This post explains how to comply with the EU cookie directive which came into force on May 26th 2012. If you have not taken action or want to review the measures you have put in place, this post gives some background and provides recommendations to help you comply with the law without losing website traffic unnecessarily.
How to comply, with NO pop-ups, NO scary messages and NO broken features: In my opinion, most websites (like this one) can comply without loss of website traffic, and last minute update from the Information Commissioner’s Office (ICO) strengthens this point of view.
UPDATE: at the last minute, the ICO changed their stance to allow “implied consent” vindicating the approach I recommend here. This post has been updated to reflect changes to the guidance made be the ICO on 24th May 2012 (a day before the deadline!)
EU rules now oblige almost every website “catering for EU citizens” (ICO guidance) to take specific measures to help users understand and consent to the use of any cookies stored when visiting the website. It seems likely that only a small proportion of websites will need to obtain explicit consent in order to comply with guidance issued by the UK’s ICO, though the situation may be different in other EU jurisdictions, and you should consider the implications of this for your business. This post addresses only compliance with the UK ICO.
If you are outside the EU, don’t assume you can ignore this:
The EU Cookie Directive applies to websites hosted inside and outside the UK, and to any organisation catering to citizens of the EU.
What To Do? : recommendations and solutions are suggested in this post, so you should read it, assess which recommended measures apply to you, and do what is needed in order to comply with the law. EU directives have legal force, and are routinely applied to both EU and foreign entities. The EU takes a strong line on privacy issues, so all website owners are advised to take this issue seriously.
Disclaimer : The information here is provided in good faith (with references you can follow up), but I don’t accept responsibility for decisions or actions you take, if you base them on what I provide here. To be sure you comply, please refer to official sources such as the ICO website for detailed information and guidance on compliance with the EU cookie directive and Privacy and Electronic Communications Regulations.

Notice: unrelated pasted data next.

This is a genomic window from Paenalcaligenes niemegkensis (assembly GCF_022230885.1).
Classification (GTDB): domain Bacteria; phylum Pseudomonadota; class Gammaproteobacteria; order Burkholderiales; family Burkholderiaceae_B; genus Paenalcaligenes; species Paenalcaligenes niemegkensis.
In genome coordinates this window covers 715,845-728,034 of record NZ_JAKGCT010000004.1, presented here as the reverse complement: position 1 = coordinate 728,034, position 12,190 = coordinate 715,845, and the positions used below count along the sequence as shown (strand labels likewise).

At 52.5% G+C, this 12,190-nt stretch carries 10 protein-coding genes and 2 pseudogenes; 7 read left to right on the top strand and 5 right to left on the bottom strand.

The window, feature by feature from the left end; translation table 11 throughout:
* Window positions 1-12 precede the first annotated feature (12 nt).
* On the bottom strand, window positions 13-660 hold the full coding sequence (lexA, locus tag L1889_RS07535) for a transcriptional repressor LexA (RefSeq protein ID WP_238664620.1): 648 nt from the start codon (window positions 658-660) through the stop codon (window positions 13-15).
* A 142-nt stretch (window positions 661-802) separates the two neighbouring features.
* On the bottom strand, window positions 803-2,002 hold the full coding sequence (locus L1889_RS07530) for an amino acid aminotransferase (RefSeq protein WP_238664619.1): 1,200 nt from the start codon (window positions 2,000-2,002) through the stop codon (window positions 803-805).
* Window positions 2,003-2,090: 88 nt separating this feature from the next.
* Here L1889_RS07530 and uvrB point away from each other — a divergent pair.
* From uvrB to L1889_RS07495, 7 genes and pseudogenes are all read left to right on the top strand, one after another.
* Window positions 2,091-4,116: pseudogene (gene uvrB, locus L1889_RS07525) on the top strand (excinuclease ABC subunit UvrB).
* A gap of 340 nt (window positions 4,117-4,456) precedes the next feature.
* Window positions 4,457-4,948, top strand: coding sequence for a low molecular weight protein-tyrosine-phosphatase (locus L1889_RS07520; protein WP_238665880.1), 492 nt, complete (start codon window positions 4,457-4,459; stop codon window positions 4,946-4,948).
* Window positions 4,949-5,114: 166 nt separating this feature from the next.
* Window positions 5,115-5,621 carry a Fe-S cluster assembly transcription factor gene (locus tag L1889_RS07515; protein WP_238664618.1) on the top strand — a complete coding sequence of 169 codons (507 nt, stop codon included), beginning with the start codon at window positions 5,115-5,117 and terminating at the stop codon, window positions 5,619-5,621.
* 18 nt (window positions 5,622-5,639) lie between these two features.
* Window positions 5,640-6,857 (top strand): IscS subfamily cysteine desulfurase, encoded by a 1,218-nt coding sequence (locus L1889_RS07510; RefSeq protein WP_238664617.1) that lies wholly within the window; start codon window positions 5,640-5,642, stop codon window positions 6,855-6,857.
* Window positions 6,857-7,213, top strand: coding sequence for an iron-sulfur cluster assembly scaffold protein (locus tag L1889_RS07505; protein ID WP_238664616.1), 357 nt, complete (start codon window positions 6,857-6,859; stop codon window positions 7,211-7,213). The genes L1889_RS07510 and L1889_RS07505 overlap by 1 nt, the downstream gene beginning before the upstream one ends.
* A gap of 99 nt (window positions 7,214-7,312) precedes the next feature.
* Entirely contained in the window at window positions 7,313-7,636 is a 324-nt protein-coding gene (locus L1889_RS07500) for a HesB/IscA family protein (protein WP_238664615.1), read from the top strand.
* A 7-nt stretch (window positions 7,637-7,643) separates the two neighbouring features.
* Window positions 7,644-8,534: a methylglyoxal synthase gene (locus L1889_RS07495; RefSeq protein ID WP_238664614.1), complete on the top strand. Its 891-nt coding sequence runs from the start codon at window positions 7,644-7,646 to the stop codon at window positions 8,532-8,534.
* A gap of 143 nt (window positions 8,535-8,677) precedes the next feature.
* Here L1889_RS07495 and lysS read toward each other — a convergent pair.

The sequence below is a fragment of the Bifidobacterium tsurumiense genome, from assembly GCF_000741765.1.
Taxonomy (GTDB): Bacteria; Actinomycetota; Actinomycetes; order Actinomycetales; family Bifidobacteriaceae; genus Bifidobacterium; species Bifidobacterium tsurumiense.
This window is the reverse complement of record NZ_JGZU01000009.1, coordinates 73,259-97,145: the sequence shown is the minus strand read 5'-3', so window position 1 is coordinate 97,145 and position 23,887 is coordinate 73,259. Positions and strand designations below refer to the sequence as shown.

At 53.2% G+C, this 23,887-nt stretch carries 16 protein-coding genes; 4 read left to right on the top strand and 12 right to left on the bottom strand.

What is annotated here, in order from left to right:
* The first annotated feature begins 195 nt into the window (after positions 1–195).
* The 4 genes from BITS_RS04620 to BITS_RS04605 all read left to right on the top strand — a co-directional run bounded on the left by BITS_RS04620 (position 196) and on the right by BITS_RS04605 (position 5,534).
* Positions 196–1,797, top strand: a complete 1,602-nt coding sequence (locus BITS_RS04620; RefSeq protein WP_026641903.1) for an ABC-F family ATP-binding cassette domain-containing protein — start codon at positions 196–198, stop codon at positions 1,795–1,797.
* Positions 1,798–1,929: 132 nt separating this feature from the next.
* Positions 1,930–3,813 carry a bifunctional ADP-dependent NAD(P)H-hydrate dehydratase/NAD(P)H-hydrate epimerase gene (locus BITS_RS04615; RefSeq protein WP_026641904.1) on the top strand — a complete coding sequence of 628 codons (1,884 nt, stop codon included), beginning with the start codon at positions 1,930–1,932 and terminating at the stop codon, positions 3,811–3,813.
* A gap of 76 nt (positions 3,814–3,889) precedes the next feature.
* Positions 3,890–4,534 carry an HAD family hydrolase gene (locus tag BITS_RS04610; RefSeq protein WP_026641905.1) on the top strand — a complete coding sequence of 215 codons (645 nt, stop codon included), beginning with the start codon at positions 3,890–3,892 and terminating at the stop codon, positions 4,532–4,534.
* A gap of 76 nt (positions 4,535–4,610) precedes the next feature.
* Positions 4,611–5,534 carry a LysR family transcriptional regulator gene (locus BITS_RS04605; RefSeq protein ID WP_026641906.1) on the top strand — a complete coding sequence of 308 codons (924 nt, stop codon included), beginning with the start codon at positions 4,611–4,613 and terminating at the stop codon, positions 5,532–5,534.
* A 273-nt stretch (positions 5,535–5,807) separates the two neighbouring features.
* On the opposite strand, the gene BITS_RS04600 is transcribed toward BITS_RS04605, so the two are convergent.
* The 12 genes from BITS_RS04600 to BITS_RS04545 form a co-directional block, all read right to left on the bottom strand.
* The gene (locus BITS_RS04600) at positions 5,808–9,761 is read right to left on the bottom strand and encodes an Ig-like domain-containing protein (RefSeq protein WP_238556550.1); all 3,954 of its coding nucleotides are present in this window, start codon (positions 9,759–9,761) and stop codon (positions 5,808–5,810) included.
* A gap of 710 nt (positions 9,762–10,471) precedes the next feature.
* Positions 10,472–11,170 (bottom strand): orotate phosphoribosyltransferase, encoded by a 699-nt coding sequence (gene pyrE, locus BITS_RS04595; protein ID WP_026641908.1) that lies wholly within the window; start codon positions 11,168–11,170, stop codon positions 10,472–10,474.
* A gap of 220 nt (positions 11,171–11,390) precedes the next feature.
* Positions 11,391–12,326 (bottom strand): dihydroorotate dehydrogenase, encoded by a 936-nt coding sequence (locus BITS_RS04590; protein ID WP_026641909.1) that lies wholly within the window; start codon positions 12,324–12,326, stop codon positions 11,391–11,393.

Deadline : The Information Commissioner’s Office has delayed enforcement in the UK until 26th May 2012, so we can expect action to start soon, though resource limitations are likely to mean this will be focussed on the more serious, and/or high profile violations.
Updated ICO Cookie Guidance
The remainder of this post contains page number references to ICO Guidance On The New Cookies Regulations.
The ICO guidance states:
“Those setting cookies must:
- tell people that the cookies are there,
- explain what the cookies are doing, and
- obtain their consent to store a cookie on their device.” (p8)
Updated ICO Guidance : In a last minute change (Cookie Guidance v.3, issued 24th May 2012) the ICO made a crucial change allowing implied consent, which means that explicit or prior consent are not mandatory. Here is the crucial wording:
“Implied consent has always been a reasonable proposition in the context of data protection law and privacy regulation and it remains so in the context of storage of information or access to information using cookies and similar devices.”
This means that compliance clearly does not require pop-ups or cookie disabling, though it may of course be deemed necessary in particular cases, such as for sensitive personal information:
“While explicit consent might allow for regulatory certainty and might be the most appropriate way to comply in some circumstances this does not mean that implied consent cannot be compliant. Website operators need to remember that where their activities result in the collection of sensitive personal data such as information about an identifiable individual’s health then data protection law might require them to obtain explicit consent.”
The guidance proceeds disingenuously to suggest that the confusion that has lead many to think that “led some to believe that an explicit, opt-in style consent would be required for every cookie each time it was set” was due to “early reporting on the new rule” whereas it was in fact due to people following the letter of the guidance from the ICO.